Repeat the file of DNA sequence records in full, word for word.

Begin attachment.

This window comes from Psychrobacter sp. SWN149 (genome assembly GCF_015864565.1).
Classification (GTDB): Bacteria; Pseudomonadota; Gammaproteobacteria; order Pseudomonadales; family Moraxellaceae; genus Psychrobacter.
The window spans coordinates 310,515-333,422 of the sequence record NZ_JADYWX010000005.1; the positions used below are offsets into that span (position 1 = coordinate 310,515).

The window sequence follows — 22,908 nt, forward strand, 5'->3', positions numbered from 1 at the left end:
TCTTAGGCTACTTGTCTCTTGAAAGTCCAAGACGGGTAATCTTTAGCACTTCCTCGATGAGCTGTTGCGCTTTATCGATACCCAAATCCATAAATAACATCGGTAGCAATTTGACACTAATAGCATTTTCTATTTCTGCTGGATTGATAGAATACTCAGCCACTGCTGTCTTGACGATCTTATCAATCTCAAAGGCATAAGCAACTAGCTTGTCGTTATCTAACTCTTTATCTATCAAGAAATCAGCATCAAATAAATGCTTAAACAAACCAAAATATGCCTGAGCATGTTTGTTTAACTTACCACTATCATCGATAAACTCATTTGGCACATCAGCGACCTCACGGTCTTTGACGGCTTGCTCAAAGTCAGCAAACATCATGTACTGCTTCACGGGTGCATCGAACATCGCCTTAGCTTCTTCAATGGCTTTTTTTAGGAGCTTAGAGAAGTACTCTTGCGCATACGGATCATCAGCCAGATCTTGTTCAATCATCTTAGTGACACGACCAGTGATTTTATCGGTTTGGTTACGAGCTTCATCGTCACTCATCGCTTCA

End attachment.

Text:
This window comes from Psychrobacter sp. SWN149 (genome assembly GCF_015864565.1).
Classification (GTDB): Bacteria; Pseudomonadota; Gammaproteobacteria; order Pseudomonadales; family Moraxellaceae; genus Psychrobacter.
The window spans coordinates 310,515-333,422 of the sequence record NZ_JADYWX010000005.1; the positions used below are offsets into that span (position 1 = coordinate 310,515).

The window sequence follows — 22,908 nt, forward strand, 5'->3', positions numbered from 1 at the left end:
TCTTAGGCTACTTGTCTCTTGAAAGTCCAAGACGGGTAATCTTTAGCACTTCCTCGATGAGCTGTTGCGCTTTATCGATACCCAAATCCATAAATAACATCGGTAGCAATTTGACACTAATAGCATTTTCTATTTCTGCTGGATTGATAGAATACTCAGCCACTGCTGTCTTGACGATCTTATCAATCTCAAAGGCATAAGCAACTAGCTTGTCGTTATCTAACTCTTTATCTATCAAGAAATCAGCATCAAATAAATGCTTAAACAAACCAAAATATGCCTGAGCATGTTTGTTTAACTTACCACTATCATCGATAAACTCATTTGGCACATCAGCGACCTCACGGTCTTTGACGGCTTGCTCAAAGTCAGCAAACATCATGTACTGCTTCACGGGTGCATCGAACATCGCCTTAGCTTCTTCAATGGCTTTTTTTAGGAGCTTAGAGAAGTACTCTTGCGCATACGGATCATCAGCCAGATCTTGTTCAATCATCTTAGTGACACGACCAGTGATTTTATCGGTTTGGTTACGAGCTTCATCGTCACTCATCGCTTCA